Guralp Systems Limited
MAN-EAM-1100 - CD1.1 Tools for Platinum

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1. Preliminary Notes 2. Introduction 3. The CD1.1 modules 4. Typical configurations 5. Using the Multiplexor 6. Using the GDI to CD1.1 converter 7. Using the CD1.1 Receiver 8. Using the CD1.1 Sender 9. Frame database files 10. Logging and analysing 11. Authentication Management 12. Configuring DM24s and CD24s 13. Calibration Values 14. Optional flash memory 15. File reference 16. Revision history

Section Index: 7.1. Creating a new CD1.1 receiver instance 7.2. Configuration options for the receiver 7.3. Operation notes

Chapter 7. Using the CD1.1 Receiver

The data-in-cd11 module receives CD1.1 frames from external CD1.1 Data Producers (DPs). It is typically used at an array data centre, where it receives data frames from any DPs in the array; typically each array element or station will have its own CD1.1 sender. The receiver is responsible for tracking the sequence numbers of received frames and issuing retransmission requests when missing frames are detected. Received frames are passed to the data-mux-cd11 module for storage and forwarding.

7.1 Creating a new CD1.1 receiver instance

In the web interface, select “Configuration -> Services” from the left-hand menu or from the command line, run

gconfig

and then select “System services”.

Now choose “data-in-cd11 -- CD1.1 receiver” to view a list of configured receiver instances. You can choose to either configure any existing instance (as described in the following section) or select “Create new service instance” to create a new one.

A form is displayed which allows you to set various parameters for the instance. Each parameter is discussed in the following section. After entering the desired configuration for the instance, click to save your changes.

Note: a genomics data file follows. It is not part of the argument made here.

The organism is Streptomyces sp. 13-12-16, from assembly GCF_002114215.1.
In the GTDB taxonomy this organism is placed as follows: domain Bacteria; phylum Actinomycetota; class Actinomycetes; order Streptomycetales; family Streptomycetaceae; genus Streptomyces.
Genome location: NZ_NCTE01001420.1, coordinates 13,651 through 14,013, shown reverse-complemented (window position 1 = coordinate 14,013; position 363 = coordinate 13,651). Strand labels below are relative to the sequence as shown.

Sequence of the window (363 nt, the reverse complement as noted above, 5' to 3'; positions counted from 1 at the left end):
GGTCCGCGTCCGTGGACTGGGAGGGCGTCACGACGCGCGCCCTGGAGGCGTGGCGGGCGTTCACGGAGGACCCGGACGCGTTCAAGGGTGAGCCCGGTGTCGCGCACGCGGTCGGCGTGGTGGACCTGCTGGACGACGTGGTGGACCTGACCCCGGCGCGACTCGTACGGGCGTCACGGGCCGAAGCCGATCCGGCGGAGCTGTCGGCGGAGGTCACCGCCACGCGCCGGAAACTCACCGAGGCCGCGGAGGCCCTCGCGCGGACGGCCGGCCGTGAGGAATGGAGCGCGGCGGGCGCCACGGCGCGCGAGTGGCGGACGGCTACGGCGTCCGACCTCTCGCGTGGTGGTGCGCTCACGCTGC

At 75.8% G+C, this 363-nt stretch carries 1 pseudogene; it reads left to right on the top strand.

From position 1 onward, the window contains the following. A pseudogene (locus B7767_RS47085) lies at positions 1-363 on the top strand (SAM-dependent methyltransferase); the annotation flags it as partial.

This will create (if it is new) and configure the receiver instance. If it is not already running, you can start it by using “Control -> Services” on the web menu or by running

/etc/init.local/data-in-cd11.0 start

from the command line.

The zero after the period in the command name determines which receiver instance is to be started, so the command to start a second instance would be

/etc/init.local/data-in-cd11.1 start

7.2 Configuration options for the receiver

The receiver configuration screen has two tabs: "General" and "Senders".

7.2.1 The General tab

The User description is an alternative, human-readable label for this instance. It is used, for example, in log files. If you are building a complex application with several receivers, you should set this to something which describes the function of this particular instance. In most cases, this can be left at the default setting.

The Enable check-box controls whether this instance is to be automatically started each time the system boots or whether it should be left to be started manually.

The Delete check-box, if ticked, will cause this instance to be deleted when the form is submitted.

The Receiver name field identifies this receiver instance to communicating senders, according to the CD1.1 protocol. This name should be unique.

The Station type drop-down menu is also used to identify the receiver. It can be set to “IMS (international monitoring system)”, “NDC (national data centre)” or “IDC (international data centre)”.